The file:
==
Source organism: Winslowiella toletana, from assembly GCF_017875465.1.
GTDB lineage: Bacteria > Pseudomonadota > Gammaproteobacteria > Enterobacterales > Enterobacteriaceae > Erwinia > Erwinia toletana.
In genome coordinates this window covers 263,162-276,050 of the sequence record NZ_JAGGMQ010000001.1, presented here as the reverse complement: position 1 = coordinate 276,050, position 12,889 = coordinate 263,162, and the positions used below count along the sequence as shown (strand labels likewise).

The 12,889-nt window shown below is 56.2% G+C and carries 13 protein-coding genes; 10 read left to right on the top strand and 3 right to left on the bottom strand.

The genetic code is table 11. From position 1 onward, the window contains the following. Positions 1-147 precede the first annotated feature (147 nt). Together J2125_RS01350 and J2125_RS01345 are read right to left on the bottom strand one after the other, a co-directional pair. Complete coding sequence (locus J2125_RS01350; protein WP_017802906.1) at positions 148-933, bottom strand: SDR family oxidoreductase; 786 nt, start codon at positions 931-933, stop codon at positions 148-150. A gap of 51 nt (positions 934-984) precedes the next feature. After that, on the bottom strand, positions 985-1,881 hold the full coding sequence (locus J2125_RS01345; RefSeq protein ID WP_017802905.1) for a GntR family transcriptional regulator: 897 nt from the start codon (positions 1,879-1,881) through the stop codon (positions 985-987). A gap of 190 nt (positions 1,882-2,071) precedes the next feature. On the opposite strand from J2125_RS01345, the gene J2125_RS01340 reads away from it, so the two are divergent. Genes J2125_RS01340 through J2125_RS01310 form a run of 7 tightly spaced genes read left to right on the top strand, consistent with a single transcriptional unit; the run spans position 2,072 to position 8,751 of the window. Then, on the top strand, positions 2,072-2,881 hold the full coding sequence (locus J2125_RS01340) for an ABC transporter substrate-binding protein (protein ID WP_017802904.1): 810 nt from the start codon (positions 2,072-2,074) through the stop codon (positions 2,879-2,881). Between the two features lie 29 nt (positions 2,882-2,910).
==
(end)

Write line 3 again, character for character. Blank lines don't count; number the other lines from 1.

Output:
In genome coordinates this window covers 263,162-276,050 of the sequence record NZ_JAGGMQ010000001.1, presented here as the reverse complement: position 1 = coordinate 276,050, position 12,889 = coordinate 263,162, and the positions used below count along the sequence as shown (strand labels likewise).